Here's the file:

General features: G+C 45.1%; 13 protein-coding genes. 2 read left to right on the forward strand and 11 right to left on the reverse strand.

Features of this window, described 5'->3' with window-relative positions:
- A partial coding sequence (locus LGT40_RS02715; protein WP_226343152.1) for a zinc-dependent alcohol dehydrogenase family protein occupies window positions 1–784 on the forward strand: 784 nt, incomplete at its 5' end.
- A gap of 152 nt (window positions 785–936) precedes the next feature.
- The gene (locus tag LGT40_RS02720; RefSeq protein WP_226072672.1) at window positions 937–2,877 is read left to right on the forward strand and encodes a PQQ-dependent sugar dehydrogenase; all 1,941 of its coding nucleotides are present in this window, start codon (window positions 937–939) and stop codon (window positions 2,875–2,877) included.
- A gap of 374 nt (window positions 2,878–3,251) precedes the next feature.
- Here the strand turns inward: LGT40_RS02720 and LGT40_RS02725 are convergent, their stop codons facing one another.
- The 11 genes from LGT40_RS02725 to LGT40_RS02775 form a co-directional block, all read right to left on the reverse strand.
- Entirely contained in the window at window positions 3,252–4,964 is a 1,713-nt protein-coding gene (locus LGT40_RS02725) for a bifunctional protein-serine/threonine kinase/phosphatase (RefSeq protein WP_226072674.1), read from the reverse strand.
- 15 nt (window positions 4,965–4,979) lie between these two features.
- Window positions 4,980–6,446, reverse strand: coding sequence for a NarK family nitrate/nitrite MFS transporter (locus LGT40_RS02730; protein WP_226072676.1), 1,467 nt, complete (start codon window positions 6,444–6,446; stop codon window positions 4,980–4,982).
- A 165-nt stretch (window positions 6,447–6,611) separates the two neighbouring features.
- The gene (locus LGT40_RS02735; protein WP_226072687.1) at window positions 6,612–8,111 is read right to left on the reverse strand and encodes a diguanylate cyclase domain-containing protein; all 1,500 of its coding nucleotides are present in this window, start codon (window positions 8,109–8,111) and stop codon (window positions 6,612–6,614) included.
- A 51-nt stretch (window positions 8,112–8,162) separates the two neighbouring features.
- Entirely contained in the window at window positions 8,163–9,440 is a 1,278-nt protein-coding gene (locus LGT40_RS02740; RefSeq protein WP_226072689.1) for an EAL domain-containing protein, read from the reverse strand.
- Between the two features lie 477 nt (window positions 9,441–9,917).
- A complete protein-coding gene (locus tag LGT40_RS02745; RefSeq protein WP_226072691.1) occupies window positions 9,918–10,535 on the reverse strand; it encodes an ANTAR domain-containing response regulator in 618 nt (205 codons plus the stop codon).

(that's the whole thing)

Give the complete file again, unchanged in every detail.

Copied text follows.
General features: G+C 45.1%; 13 protein-coding genes. 2 read left to right on the forward strand and 11 right to left on the reverse strand.

Features of this window, described 5'->3' with window-relative positions:
- A partial coding sequence (locus LGT40_RS02715; protein WP_226343152.1) for a zinc-dependent alcohol dehydrogenase family protein occupies window positions 1–784 on the forward strand: 784 nt, incomplete at its 5' end.
- A gap of 152 nt (window positions 785–936) precedes the next feature.
- The gene (locus tag LGT40_RS02720; RefSeq protein WP_226072672.1) at window positions 937–2,877 is read left to right on the forward strand and encodes a PQQ-dependent sugar dehydrogenase; all 1,941 of its coding nucleotides are present in this window, start codon (window positions 937–939) and stop codon (window positions 2,875–2,877) included.
- A gap of 374 nt (window positions 2,878–3,251) precedes the next feature.
- Here the strand turns inward: LGT40_RS02720 and LGT40_RS02725 are convergent, their stop codons facing one another.
- The 11 genes from LGT40_RS02725 to LGT40_RS02775 form a co-directional block, all read right to left on the reverse strand.
- Entirely contained in the window at window positions 3,252–4,964 is a 1,713-nt protein-coding gene (locus LGT40_RS02725) for a bifunctional protein-serine/threonine kinase/phosphatase (RefSeq protein WP_226072674.1), read from the reverse strand.
- 15 nt (window positions 4,965–4,979) lie between these two features.
- Window positions 4,980–6,446, reverse strand: coding sequence for a NarK family nitrate/nitrite MFS transporter (locus LGT40_RS02730; protein WP_226072676.1), 1,467 nt, complete (start codon window positions 6,444–6,446; stop codon window positions 4,980–4,982).
- A 165-nt stretch (window positions 6,447–6,611) separates the two neighbouring features.
- The gene (locus LGT40_RS02735; protein WP_226072687.1) at window positions 6,612–8,111 is read right to left on the reverse strand and encodes a diguanylate cyclase domain-containing protein; all 1,500 of its coding nucleotides are present in this window, start codon (window positions 8,109–8,111) and stop codon (window positions 6,612–6,614) included.
- A 51-nt stretch (window positions 8,112–8,162) separates the two neighbouring features.
- Entirely contained in the window at window positions 8,163–9,440 is a 1,278-nt protein-coding gene (locus LGT40_RS02740; RefSeq protein WP_226072689.1) for an EAL domain-containing protein, read from the reverse strand.
- Between the two features lie 477 nt (window positions 9,441–9,917).
- A complete protein-coding gene (locus tag LGT40_RS02745; RefSeq protein WP_226072691.1) occupies window positions 9,918–10,535 on the reverse strand; it encodes an ANTAR domain-containing response regulator in 618 nt (205 codons plus the stop codon).